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TODAY'S PAPER

At debate, Cuomo at bat

Gov. Andrew M. Cuomo speaks at the Democratic gubernatorial primary debate at Hofstra University in Hempstead on Wednesday. / Newsday / Pool / J. Conrad Williams Jr.

To: Democratic National Committee members, major Democratic donors

Subject: Wednesday night’s game performance RE potential call-up to the big leagues.

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Name: Andrew Mark Cuomo

Age: 59

Campaigns: Left

Governs: From either side

Experience: Cuomo is in his eighth year as governor of New York, after being called up from the state Attorney General’s office. He has an electoral win/loss record of 3-0, with a no-decision in the 2002 governor’s race. Some analysts see Cuomo as a five-tool player (hits opponents often, hits opponents for power, runs hard in campaigns, fields tough questions, throws aside criticism). Others, though, argue he cannot hit the curveball, loses his cool easily, is not a team player and will never compete successfully at the next level.

In the Wednesday evening Democratic gubernatorial primary debate, Cuomo faced off at Hofstra University against Cynthia Nixon, 52, a flashy newcomer who, after a quick start in the Gubernatorial League, seemed to endure a late-summer fade, not unusual in political rookies. In the debate, though, she came out swinging, interrupting Cuomo, speaking over him and arguing that “experience doesn’t matter when you’re not very good at governing.”

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One pitch Cuomo was well prepared for was when he was asked whether he would promise to play out his four-year stint in Albany if elected and not seek call-up to Washington in 2020. Cuomo hit that ball hard, claiming the only way he would not finish his term is if “God strikes me dead.” But he did leave fans with the hope he could be persuaded, pointing to the left field wall and saying the real home run in protecting New Yorkers will have to be hit in Washington, against President Donald Trump. “Someone has to stand up to him,” Cuomo argued. “Someone has to stop him.”

The question, based on Wednesday night, is whether he could win at that level. The answer is inconclusive. He did have some foul tips, like repeatedly referring to the “billions” of dollars that make up the state budget as “millions” during a conversation about single-payer health care. He also failed to advance the runners with weak swings at Nixon for paying taxes through corporations and being close to New York City Mayor Bill de Blasio. A solid hit up the middle was that she only made five years of her taxes publicly available, for three hours, in her office.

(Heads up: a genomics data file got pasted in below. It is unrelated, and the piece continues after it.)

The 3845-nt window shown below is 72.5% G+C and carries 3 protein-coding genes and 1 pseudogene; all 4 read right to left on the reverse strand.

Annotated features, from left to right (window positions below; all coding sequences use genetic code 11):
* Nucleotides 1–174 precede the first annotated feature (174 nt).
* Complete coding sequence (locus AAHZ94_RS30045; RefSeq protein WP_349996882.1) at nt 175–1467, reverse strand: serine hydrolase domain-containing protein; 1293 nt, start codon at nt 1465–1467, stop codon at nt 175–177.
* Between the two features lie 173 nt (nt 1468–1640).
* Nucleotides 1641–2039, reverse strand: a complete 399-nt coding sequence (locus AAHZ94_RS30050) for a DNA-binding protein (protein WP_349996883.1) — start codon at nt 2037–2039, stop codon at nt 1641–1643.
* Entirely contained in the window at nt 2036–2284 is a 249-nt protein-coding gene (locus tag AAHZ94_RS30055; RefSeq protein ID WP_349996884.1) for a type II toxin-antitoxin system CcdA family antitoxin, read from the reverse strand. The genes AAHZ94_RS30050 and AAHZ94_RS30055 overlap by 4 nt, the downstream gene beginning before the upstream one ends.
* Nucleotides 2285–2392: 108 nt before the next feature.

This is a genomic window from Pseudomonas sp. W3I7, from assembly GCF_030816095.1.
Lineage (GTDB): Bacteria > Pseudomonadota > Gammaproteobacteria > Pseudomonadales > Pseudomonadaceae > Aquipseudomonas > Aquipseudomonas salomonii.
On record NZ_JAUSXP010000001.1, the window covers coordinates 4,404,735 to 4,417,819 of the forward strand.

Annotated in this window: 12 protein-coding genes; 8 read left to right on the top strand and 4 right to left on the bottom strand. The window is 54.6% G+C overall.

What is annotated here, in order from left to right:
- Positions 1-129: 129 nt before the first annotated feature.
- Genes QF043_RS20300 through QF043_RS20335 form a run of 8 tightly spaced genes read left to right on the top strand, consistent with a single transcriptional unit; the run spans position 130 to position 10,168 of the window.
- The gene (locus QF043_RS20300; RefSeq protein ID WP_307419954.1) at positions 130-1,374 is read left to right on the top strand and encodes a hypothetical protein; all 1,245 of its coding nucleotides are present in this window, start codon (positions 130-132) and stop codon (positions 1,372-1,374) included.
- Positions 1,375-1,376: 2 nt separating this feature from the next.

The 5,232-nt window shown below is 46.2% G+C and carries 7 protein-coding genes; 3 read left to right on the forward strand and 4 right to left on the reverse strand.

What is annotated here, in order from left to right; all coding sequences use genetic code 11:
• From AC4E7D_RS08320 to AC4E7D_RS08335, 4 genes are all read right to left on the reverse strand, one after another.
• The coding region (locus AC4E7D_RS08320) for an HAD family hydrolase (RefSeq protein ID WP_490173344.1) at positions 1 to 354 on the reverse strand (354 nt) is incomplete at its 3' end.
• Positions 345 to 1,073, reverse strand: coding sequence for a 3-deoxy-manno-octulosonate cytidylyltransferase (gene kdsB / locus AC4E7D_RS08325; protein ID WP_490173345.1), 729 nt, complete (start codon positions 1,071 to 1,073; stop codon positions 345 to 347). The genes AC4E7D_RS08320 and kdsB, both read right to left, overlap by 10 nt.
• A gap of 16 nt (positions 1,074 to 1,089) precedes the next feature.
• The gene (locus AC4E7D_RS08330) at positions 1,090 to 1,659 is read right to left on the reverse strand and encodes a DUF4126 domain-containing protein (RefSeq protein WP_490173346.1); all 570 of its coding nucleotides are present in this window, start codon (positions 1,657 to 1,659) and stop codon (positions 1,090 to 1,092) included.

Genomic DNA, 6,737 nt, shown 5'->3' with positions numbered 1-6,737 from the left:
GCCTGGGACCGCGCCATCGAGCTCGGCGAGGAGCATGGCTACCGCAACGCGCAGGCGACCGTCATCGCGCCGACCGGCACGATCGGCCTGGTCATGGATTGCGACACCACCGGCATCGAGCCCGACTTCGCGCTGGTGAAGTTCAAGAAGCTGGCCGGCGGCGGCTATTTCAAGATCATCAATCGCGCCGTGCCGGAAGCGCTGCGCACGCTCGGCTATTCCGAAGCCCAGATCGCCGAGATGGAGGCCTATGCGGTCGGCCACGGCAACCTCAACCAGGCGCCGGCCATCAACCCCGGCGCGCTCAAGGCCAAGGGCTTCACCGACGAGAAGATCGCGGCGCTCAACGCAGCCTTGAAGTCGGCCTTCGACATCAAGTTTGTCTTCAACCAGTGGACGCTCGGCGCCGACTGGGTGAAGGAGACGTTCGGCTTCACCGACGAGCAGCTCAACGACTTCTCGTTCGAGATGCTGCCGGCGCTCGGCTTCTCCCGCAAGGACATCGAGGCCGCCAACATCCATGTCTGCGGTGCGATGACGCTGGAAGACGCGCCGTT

Upside of performance: Cuomo did not lose his cool when he started to get hit. He never yelled at Nixon, and he was able to make a clear case that he has governed a complex state competently, and passed what progressive, pragmatic legislation was possible.In terms of his ability to hit on the national stage, the things the socialist Democrat Nixon threw at him were easily fielded. He can’t win at the national level supporting the signs Nixon accused him of shaking off: granting public-employee union members the right to strike, an immediate shift to single-payer health care, rent control for all, driver’s licenses for people here illegally and boosting public pensions. He finished strong.

Downside of performance: While Cuomo didn’t blow up, he did at times appear rattled and flat. He flailed talking about philosophy, even as he looked competent on governance.

Big league potential: Cuomo is still a project player. He needs a faster move when pitchers throw at his head and relievers unfurl a smoking fastball. And, of course, he’d gave to be willing to accept a call-up.